In the second step, the committee identifies software products that may meet clients' needs. Committee members evaluate different systems, often relying in part on system previews allowed by developers. The committee then picks appropriate software and hardware.
The third step, called software integration, involves planning how best to deliver services using the chosen system. In this step, staff first become very familiar with how the system works. Next, they decide how to make it mesh with the overall career guidance program. This includes specifying roles for all staff members with regard to the system. Operational procedures are also created, and a plan for evaluating system use is prepared.
Sampson's model then continues with steps called staff training, trial use, operation, and evaluation of service-delivery. Various feedback loops among the seven steps allow for a continual process of refinement. Sampson stresses that implementation is an ongoing process. Computer-assisted systems change every year; and, some years, they change dramatically. Implementation must keep pace. In "Effective Computer-Assisted Career Guidance: Occasional Paper Number 2," Sampson describes his implementation model in detail.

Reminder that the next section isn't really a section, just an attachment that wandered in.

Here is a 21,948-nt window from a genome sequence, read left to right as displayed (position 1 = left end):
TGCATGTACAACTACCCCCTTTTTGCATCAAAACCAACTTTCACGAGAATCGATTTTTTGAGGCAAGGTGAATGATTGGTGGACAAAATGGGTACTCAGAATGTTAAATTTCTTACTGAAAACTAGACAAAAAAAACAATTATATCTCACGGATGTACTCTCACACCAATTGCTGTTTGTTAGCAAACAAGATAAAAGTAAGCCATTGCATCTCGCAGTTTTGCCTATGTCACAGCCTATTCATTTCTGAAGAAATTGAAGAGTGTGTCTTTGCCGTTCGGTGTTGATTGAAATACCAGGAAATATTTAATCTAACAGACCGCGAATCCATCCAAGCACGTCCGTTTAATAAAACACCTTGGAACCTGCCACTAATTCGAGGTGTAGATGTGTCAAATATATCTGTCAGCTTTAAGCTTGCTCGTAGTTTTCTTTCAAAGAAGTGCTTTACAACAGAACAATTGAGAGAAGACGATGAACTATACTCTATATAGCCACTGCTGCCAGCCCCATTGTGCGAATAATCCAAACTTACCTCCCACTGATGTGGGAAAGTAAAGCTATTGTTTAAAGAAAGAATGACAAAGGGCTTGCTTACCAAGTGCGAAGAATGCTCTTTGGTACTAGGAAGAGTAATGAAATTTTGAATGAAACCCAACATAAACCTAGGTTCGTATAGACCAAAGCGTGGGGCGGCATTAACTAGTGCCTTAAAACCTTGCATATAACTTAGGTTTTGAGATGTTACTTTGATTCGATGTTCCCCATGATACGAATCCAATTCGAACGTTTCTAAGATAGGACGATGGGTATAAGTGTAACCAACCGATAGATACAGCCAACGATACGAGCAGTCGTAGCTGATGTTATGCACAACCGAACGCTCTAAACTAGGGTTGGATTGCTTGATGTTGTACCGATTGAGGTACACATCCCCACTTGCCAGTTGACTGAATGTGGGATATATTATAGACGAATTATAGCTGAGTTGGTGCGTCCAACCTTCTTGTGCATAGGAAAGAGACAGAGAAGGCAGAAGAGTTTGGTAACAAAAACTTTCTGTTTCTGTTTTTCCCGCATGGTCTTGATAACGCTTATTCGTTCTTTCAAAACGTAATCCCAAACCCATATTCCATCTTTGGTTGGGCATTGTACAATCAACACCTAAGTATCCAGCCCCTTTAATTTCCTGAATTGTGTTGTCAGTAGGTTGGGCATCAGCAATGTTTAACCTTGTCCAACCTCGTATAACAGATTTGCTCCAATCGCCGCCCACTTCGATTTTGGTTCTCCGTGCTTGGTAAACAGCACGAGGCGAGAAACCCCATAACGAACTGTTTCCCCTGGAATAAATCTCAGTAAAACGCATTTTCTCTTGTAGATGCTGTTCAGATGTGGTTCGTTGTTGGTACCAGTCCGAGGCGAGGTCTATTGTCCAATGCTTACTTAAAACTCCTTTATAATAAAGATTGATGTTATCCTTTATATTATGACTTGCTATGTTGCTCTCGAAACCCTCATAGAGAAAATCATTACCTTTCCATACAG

The one question counselors ask Sampson most often deals with selecting CIDS software: "Which system is really best?" Like a Zen master who has heard the sound of one hand clapping, Sampson answers this question with another question: "Given our client population, organizational structure, financial resources, staff (time and skills), and historical/theoretical approach to service delivery, which system provides the features that we need at an acceptable cost and has been shown to be effective for clients under these operating conditions?"